Is Judaism Yoga?

Rose Erin Vaughan, Yoga Instructor
Rose Erin Vaughan, Yoga Instructor

Rose Erin Vaughan, an experienced Yoga teacher and Trigger Point Therapist has inspired me.  She’s not only inspired me as a Yoga teacher, but as a person in general.  The funny thing is that, during Yoga teacher training, I thought Rose Erin would only teach us postures.  But, the majority of the time, she’s talked about how helping others was the real Yoga.  This made me want to dive deeper into the subject of Yoga and understand it better.  With everything that Rose Erin has taught me, as a Jew, I started to understand how Yoga itself is similar to Judaism.  I mean, when most people think of Yoga, they usually think of the stretching, and Yoga postures such as Lotus and Downward Facing Dog.  In fact, many people would argue that they can’t do Yoga. Yet, any Jew can follow Judaism if they wanted to. So I kept asking myself, “How is it similar?” 

Listening to Rose Erin and other Yoga instructors, I found that Yoga is not only akin to Judaism, I believe it’s correct to say Judaism itself is Yoga.  Most people think about Yoga only in terms of postures. But, the truth is that postures are a very small portion of the Yoga tradition.  The Yoga Sutra mentions Yoga postures only once.  Throughout the rest of the Sutra, it talks about helping others and not harming anyone. 

In Yoga teacher training, I learned that Yoga is about seeing yourself in others, knowing that we are all connected.  Every one of us is part of the same entity; that includes: humans, animals, plants and all living things.  This is why we are not allowed to harm others, because it will ultimately hurt us back.  In other words, when you’re performing a Mitzvah, you are doing Yoga.  If you’re aiding others, you are already considered to be doing Yoga, and you don’t have to do any of the postures.  This is pretty much what Judaism says.  The purpose of Judaism is to perform Mitzvahs, to surrender to God, and to read the Torah.  The Sutra says the same thing.  We are supposed to read a biblical scripture, surrender to God, and be of service to others.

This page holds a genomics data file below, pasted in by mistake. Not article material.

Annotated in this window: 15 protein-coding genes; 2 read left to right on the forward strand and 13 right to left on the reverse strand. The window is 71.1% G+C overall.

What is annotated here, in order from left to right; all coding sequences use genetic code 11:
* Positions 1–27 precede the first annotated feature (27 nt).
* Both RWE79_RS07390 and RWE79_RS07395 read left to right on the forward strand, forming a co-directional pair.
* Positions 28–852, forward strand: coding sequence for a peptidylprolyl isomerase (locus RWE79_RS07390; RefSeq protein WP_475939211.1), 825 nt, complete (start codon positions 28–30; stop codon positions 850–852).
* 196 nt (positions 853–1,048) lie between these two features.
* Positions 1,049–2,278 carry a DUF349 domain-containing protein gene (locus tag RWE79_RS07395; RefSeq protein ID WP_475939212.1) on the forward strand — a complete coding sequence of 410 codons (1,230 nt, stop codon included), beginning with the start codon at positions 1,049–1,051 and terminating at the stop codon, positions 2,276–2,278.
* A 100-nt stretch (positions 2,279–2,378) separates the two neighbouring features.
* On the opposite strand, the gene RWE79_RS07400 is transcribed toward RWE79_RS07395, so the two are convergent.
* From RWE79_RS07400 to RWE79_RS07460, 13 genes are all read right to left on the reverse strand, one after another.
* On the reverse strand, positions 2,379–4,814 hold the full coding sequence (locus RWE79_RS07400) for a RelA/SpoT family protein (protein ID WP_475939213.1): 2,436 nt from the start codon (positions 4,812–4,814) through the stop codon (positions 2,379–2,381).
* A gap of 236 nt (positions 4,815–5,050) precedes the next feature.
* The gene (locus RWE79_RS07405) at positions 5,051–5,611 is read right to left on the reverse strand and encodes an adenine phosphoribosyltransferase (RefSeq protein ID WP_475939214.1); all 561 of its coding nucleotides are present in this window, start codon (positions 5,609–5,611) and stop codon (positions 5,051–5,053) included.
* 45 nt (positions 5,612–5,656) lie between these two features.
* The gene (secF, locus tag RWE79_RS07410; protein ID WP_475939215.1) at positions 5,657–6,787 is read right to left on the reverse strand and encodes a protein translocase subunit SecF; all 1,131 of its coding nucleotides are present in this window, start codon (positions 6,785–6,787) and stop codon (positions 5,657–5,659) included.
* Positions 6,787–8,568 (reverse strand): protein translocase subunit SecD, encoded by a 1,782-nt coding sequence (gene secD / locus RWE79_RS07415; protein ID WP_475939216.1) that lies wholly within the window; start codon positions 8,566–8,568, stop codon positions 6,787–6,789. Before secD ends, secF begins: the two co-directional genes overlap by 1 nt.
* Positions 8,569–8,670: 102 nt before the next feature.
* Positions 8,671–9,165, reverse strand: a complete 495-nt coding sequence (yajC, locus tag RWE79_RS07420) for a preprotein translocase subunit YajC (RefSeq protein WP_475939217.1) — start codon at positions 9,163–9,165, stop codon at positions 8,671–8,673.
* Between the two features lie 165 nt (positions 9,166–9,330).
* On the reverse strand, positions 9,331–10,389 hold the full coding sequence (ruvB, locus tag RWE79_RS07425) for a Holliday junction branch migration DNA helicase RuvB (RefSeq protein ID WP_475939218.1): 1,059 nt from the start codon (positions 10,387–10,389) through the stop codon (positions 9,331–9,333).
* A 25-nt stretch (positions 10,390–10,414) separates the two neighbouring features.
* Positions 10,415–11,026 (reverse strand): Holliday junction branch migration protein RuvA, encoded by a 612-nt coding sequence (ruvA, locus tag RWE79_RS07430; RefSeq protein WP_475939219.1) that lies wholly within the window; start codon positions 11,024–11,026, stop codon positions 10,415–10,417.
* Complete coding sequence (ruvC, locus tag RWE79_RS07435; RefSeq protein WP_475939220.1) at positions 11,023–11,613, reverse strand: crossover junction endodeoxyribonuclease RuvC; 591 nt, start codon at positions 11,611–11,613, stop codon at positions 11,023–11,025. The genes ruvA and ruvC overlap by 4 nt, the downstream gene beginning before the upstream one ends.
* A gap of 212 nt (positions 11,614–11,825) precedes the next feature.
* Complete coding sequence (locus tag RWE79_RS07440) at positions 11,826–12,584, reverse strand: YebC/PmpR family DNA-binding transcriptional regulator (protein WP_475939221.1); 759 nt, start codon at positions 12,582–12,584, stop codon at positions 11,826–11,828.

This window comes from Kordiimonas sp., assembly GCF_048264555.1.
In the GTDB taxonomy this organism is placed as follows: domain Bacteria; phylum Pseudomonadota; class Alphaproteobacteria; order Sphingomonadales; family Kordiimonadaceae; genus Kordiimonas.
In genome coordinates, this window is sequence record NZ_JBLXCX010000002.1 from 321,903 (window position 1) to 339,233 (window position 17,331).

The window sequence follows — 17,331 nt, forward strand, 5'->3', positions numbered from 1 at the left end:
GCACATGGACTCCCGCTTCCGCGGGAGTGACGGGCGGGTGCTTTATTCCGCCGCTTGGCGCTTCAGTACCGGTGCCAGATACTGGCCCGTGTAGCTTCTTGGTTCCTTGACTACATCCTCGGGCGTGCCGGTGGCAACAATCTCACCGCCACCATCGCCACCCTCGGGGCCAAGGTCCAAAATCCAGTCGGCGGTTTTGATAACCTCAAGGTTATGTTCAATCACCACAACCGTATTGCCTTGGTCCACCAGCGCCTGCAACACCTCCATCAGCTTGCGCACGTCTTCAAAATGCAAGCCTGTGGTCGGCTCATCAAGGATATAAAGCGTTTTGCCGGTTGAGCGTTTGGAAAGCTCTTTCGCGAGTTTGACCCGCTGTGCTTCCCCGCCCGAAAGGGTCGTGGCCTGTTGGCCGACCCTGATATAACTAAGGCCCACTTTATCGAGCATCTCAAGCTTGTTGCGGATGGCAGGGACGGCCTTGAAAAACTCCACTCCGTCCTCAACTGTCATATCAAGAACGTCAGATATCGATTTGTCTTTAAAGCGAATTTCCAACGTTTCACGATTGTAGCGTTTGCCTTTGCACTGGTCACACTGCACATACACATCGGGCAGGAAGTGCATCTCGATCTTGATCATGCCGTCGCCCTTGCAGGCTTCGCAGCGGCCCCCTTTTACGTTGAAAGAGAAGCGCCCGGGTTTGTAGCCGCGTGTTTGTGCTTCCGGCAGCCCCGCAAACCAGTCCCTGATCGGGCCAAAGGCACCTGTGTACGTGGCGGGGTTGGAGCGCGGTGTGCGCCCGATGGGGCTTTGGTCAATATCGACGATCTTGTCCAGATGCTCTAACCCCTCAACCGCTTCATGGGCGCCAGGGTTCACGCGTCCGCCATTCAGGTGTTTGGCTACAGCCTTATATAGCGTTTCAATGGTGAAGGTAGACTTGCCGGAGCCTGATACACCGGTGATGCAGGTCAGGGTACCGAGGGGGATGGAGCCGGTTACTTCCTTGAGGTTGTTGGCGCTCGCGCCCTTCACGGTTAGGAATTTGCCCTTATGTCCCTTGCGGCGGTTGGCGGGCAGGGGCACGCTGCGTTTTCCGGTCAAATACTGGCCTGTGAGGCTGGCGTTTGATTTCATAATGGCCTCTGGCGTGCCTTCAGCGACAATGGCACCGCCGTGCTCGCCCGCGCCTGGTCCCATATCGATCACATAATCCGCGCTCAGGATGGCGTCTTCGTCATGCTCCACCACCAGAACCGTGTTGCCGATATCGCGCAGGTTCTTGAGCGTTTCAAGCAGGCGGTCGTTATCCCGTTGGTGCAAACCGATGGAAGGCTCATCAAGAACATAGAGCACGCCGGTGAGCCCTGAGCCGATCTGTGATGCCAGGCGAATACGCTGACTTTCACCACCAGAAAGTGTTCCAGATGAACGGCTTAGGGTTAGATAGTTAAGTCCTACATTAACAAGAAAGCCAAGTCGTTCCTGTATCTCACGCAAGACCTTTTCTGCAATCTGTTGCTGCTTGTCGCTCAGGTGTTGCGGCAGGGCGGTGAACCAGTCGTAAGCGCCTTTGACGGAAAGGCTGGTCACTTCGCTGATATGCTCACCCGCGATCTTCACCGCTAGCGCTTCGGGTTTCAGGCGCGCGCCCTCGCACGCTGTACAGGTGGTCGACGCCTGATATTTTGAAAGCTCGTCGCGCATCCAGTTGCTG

But the question that I contemplated and asked myself the most was, “If by helping others you are already doing Yoga, then what is the point of doing the postures?”  The answer came to me from the practice.

After doing classes with Rose Erin, I always felt great.  I always felt more patient and calm and was nicer to others as a result.  I finally started to understand that the postures are supposed to be a tool to help you become a better person. If someone does Yoga postures and breathing exercises, it’s been scientifically proven to change their brain chemistry for the better.  There was once a study of people who were suffering from depression.  They started practicing Yoga and doing breathing exercises, and were able to significantly change the chemical physiology of their brains and begin to feel an increased sense of well-being.

In other words, when you feel better, you’ll have an easier time being nice to others and, as a result, you’ll also find it simpler to aid them with their problems. The breathing exercises and Mantras in Yoga can also help one identify with its true nature, which is the unlimited consciousness, or what Jews may call a Neshama.  Our emotions and our thoughts always change.  They are not who we are.  They don’t even represent us.  By learning to concentrate on our breath and by learning to watch our emotions and thoughts come and go, we can, perhaps, learn to free ourselves from desire and from suffering.  We can learn how to help others.  Doing Yoga helps us become better human beings in general.  Ultimately, Rose Erin taught me that doing Yoga can help all of us be of better service to others.

About the Author
Anat Ghelber was born in Israel and moved to Texas when she was 13. She experienced anti-Semitism in public schools there. She moved to New York City when she was 20, and is currently studying for a Bachelor of Arts in Social Work. She started submitting articles to the Jewish Voice two years ago. In her free time enjoys writing poems. She's also a certified Yoga teacher with 200 hours of training who teaches in a donation-based studio called Yoga to the People in New York City.
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